It may feel like an eternity since the Major League Soccer playoffs stopped play for the international break, but the two-week hiatus is now over and the remaining teams must try to recharge the momentum that has led them to be one of the league's final four.
The good news is we are set to be blessed with a pair of conference final series loaded with storylines, subplots and the potential for some attractive soccer. We've seen a fair share of ugly matches so far this postseason, but the four teams left all have the attacking weapons to make the fight for MLS Cup berths very entertaining.
The international break couldn't have come at a better time for the Seattle Sounders, with the defending champions having the opportunity to rest up and heal up over a nearly three-week layoff. The potential returns of Osvaldo Alonso and Jordan Morris, coupled with the recuperation of Victor Rodriguez, could give the Sounders the weapons they need to knock off the upset-minded Houston Dynamo.
In the East, the Columbus Crew will look to continue their Cinderella run by beating a Toronto FC side that just might be vulnerable due to the first-leg absences of suspended stars Sebastian Giovinco and Jozy Altidore. It should be an emotional night at MAPFRE Stadium, as the Save the Crew movement rages on amid the subplot that has owner Anthony Precourt plotting to move the team to Austin, Texas. On the field, the Crew will look to continue their impressive form at home, where they are 7-0-1 in their past eight matches.
Here is a closer look at some of the key storylines to follow in the MLS conference finals:
YOUNG GOALKEEPERS SQUARE OFF
Before they were pros, and even before they had played in college, Zack Steffen and Alex Bono had crossed paths in their journey as young goalkeepers. They first faced off in the youth club team ranks before fate would bring them together for a U-18 national team camp in 2012 where they spent time as teammates.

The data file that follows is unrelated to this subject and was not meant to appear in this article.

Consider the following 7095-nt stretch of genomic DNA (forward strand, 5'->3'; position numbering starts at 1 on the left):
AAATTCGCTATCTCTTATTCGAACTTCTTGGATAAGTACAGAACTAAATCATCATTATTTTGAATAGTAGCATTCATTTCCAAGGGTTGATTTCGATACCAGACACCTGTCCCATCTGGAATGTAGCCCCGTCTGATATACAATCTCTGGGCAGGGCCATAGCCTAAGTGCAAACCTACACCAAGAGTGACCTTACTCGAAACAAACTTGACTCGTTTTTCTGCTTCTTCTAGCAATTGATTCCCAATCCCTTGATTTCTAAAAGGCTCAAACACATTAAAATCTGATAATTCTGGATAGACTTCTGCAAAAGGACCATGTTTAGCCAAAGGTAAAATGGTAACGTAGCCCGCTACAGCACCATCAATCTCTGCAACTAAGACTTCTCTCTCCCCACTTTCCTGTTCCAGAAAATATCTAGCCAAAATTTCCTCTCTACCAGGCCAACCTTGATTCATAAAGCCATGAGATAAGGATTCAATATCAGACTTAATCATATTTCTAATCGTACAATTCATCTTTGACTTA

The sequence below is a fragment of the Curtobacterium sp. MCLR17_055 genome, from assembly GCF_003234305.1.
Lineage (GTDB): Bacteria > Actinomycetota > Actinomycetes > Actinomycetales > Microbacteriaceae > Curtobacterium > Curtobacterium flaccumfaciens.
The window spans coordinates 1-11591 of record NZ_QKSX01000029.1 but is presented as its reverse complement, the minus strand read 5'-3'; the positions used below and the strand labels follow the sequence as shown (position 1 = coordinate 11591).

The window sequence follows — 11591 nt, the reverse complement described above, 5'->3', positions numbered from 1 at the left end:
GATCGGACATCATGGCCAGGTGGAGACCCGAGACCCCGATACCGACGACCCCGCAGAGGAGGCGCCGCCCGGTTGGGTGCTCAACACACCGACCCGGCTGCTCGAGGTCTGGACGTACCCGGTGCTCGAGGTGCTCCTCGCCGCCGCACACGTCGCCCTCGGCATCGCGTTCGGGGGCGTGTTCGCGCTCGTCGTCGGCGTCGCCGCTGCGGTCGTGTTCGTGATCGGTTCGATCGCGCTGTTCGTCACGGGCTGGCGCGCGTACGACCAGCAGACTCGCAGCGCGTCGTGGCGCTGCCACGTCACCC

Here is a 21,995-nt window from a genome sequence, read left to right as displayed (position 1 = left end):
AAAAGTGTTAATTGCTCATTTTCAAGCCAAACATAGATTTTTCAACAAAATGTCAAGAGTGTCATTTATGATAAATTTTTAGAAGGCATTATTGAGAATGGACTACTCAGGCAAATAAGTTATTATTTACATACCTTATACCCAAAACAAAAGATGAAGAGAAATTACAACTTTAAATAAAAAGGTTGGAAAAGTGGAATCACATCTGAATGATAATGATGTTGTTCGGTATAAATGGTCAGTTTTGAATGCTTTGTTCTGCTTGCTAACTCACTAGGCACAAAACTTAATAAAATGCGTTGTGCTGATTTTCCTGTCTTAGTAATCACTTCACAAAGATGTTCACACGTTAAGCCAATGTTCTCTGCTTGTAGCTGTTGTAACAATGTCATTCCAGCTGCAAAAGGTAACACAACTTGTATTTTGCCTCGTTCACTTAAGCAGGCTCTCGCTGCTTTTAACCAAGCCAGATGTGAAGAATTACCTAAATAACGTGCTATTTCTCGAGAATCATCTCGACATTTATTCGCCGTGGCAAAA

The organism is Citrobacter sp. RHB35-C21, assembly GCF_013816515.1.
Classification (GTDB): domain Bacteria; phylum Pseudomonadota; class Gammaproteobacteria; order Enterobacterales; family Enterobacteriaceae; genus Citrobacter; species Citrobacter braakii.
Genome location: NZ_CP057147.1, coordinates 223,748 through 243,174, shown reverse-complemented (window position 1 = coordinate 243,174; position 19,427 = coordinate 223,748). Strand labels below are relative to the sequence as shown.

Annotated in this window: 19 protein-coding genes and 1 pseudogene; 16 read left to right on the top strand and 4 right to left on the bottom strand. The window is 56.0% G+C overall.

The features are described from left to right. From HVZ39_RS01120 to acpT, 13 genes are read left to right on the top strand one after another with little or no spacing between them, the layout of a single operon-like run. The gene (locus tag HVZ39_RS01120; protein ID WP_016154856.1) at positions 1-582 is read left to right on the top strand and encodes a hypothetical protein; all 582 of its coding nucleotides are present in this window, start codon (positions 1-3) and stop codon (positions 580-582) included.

"We trained there about a week and became friends there," Steffen told Goal of the first extended time he spent with Bono, who were joined in that same camp by U.S. national team and Club Brugge goalkeeper Ethan Horvath.
“Zack’s kind of always been one of those kids that had a high amount of buzz around him,” Bono told Goal . “I played against him in the (Development) Academy. Back then all the kids would look at player rankings of the kids coming up and which kids were in the youth national teams so he was always a kid I knew about because of that.
"He’s also grown to be a friend of mine, and we’ve been able to talk in the couple of games we’ve played this year," Bono said of Steffen. "He’s had a really good year. He’s an incredible talent, I think there’s a lot of upside to his game, and you can see the maturity he’s gained throughout the season and how much he’s improved."
Steffen has seen similar growth in Bono over the course of the year.
"He leads from the back and he’s very composed. He looks like he’s been playing in MLS for a few years," Steffen said. "He’s a good shot stopper and his feet are pretty good. I’m happy that he’s been doing so well."
Both Bono and Steffen have flourished in their first full seasons as pro starters and played themselves into the conversation of potential future national team netminders. They both have already taken part in U.S. national team camps before, and they should be leading candidates to be called in for the next annual January national team camp.
The Eastern Conference finals should offer them each the chance to stake their claim as the top young American goalkeepers in MLS, a conversation that should also include FC Dallas standout Jesse Gonzalez. The East finals will offer both Steffen and Bono the opportunity to impress U.S. coaches even more, but neither would say they see the series as a chance for them to top the other.
"I don’t look at him and say he’s national team competition for me," Bono said of Steffen. "He’s a fantastic player, and I’m sure he’ll get an opportunity with the national team at some point and I know he’ll make the most of it.